Style

Five Easy Pieces

Our Editors’ Five Style Picks for the Week

The Aloha Shirt by Dale Hope. “Don’t judge a book by its cover. Unless that cover looks like this book’s cover. Because right off the bat this thing looks equal parts textbook and art book. Like the sort of book that would look stately on your coffee table but also like the sort of book that would chronicle the intriguing history of a garment that has come to define a culture. The sort of book you could just as easily pick up to idly flip through hundreds of eye-catching photos of colorful textiles and island life as you could to spend hours reading the deeply researched stories of the sartorio-cultural phenomenon as told by those who lived it. And we have the fine folks at Patagonia to thank, because they just rereleased this tellingly covered tome to coincide with their 30th year of Pataloha—which of course you can read about in the book.” —Najib Benouar

Let’s Hear It for White Seersucker Trousers, Shall We? “If a better option for a dockside summer wedding comes along, I simply don’t want to know about it. Light, breathable, soft to the touch, and perfectly smashing with a navy linen sport coat, this pair of pants has earned my undying gratitude and respect. Or at least my gratitude and respect until Labor Day.” —Chris LaMorte

An Actual Alarm Clock. “Just because you can (use your phone for everything) doesn’t mean you should (use your phone for everything). The snooze capabilities are just too tempting on my phone these days. Touch me, it says. Lie back down. Relax. I’ll be back to comfort you with a quick hit of dopamine in seven minutes. And then, hell, maybe seven minutes after that. We could do this all day. This needs to stop, and I’m a fan of this brass clock by Menu. You set the alarm. It goes off. To shut it the hell up, you flip it facedown. Then you get up, you move toward coffee beans, and you start your day. Then you check your phone every seven minutes.” —Lonny Pugh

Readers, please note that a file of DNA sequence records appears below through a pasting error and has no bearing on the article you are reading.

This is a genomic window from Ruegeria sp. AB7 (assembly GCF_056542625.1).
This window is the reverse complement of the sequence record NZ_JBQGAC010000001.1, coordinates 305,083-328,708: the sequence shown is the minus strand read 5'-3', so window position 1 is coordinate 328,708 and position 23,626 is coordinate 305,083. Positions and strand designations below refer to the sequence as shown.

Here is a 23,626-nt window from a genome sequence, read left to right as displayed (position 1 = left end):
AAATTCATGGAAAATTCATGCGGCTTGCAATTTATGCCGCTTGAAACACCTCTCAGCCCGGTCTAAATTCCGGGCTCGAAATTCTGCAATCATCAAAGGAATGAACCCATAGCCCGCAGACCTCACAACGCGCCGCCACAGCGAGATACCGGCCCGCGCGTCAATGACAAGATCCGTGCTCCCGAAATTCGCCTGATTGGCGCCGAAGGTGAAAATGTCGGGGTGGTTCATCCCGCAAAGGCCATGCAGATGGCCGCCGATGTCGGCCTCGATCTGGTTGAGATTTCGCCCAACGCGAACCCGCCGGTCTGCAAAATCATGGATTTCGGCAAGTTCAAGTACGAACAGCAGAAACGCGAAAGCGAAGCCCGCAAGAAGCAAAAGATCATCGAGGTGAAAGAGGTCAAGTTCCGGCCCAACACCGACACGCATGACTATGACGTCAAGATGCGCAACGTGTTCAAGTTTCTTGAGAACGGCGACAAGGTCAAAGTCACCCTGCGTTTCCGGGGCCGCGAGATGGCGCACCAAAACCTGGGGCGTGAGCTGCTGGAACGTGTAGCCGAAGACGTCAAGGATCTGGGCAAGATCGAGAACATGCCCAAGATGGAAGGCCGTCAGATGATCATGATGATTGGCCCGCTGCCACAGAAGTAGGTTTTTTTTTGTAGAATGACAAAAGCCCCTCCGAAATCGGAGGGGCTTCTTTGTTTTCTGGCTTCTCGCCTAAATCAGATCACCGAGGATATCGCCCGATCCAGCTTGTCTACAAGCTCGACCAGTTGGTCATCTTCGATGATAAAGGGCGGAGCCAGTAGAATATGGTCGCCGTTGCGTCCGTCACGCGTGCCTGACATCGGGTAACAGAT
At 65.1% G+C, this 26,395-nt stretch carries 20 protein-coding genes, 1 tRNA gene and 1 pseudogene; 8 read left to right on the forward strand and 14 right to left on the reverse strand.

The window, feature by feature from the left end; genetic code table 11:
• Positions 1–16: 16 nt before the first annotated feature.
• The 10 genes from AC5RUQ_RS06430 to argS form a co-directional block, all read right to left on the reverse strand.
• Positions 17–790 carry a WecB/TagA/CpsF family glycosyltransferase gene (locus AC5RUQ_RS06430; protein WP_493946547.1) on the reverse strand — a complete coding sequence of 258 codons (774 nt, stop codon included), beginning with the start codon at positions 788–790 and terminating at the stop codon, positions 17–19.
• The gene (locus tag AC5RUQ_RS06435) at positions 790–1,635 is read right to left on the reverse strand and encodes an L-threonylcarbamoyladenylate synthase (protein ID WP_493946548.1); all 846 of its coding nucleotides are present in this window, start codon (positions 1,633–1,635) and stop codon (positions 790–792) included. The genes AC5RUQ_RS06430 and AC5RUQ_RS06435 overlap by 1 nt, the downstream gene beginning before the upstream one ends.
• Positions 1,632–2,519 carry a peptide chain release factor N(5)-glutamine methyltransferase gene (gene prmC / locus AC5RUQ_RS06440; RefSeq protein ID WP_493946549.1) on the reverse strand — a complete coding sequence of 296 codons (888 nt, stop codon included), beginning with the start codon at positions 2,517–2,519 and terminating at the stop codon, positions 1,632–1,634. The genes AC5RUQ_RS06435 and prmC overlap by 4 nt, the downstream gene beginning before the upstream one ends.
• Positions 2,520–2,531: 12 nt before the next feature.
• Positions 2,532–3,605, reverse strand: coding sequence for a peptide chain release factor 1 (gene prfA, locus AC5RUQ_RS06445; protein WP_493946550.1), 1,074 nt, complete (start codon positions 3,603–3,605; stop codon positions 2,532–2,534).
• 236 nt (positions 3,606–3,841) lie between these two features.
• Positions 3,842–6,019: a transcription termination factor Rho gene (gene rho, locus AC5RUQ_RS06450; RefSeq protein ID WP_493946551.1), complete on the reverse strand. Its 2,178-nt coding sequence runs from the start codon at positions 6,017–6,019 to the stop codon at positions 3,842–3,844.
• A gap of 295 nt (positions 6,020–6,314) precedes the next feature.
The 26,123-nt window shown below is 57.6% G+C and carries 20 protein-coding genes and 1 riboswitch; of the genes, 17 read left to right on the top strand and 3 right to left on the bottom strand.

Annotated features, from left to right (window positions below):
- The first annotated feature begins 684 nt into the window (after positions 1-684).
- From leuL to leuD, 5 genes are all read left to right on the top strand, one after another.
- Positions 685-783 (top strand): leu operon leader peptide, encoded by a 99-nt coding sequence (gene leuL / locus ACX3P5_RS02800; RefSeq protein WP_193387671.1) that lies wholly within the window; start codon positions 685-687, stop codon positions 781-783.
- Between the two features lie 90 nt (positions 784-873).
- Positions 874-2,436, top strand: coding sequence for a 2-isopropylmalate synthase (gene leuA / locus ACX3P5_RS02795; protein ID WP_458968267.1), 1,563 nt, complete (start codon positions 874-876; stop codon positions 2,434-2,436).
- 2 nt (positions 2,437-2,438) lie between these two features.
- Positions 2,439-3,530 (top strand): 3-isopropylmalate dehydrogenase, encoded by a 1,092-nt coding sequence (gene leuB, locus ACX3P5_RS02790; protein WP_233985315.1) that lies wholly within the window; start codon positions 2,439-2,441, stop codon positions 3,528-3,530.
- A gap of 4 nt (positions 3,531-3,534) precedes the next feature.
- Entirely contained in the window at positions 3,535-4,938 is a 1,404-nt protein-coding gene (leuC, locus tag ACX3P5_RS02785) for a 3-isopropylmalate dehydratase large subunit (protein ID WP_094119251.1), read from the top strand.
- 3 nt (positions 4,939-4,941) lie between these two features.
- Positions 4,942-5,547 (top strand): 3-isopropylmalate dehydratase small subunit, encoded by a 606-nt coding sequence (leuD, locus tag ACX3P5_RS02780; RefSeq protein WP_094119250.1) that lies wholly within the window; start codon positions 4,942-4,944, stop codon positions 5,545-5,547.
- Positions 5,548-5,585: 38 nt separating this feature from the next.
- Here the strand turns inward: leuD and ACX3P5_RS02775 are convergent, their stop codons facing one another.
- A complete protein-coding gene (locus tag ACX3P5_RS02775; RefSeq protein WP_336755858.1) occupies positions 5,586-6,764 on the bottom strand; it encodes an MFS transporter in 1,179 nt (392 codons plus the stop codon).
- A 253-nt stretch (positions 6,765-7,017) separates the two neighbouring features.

No More Socks at Parties in LA. “I recently went to an opening event at a nice new men’s suit store in Venice. Unfortunately, I found myself way overdressed when I arrived. I wasn’t wearing a suit like a lot of the fellows there, no. But I was wearing socks. And no other man in the house was wearing socks. Every single guy had on fancy leather loafers with their bare ankles immodestly revealed for the whole world to lay their judgment upon. I guess it’s some kind of big statement on individuality or something. But I don’t know if I’ll try it anytime soon. It looks sweaty. And smelly. But at least you’ve been warned, wearing socks is apparently blasphemous in the West Los Angeles of 2016.” —Hadley Tomicki

Home Hair-Care Lab Experimentation. “Not long ago, I was happy with my hair product, which is great, because that never happens. Fast-forward two months and no haircuts later, I’d decided to switch from Hanz de Fuko’s Quicksand to Claymation, an even harder clay with an even harder finish. Well, as it turns out, I flew too close to the sun. You gain a new perspective on male grooming when you’ve gone so far as to buy a product so extreme that it actually hurts to put on. So, I went back to Quicksand. No problem, right? Wrong. Remember how I didn’t get a haircut in those two months? I guess that gave me just enough hair to render Quicksand powerless to control my increasingly unstable coif. So what the hell was I supposed to do, give up and get a haircut? Fuck no. No retreat, no surrender. All of which leads to this: I went to an event for Sexy Hair a couple weeks ago, where they told me ‘You have a lot of hair,’ and then gave me two things to take with me they thought would work. Excellent timing. Both of them were high hold, but one had a shine, and the other was matte. Usually I’m a matte guy, but in the mornings, with the amount I’ve been needing to use, it’s made my hair, in a word, crispy. By evening, it’s looking nice and worn in, but morning crispiness isn’t ideal. So I decided to get weird. I decided to use a little of each and see what happened. The results: inconclusive. Damn it. But every morning I alter the ratio a little bit, and get a little bit closer. The formula is coming together. I’m going to get there. For science.” —Geoff Rynex

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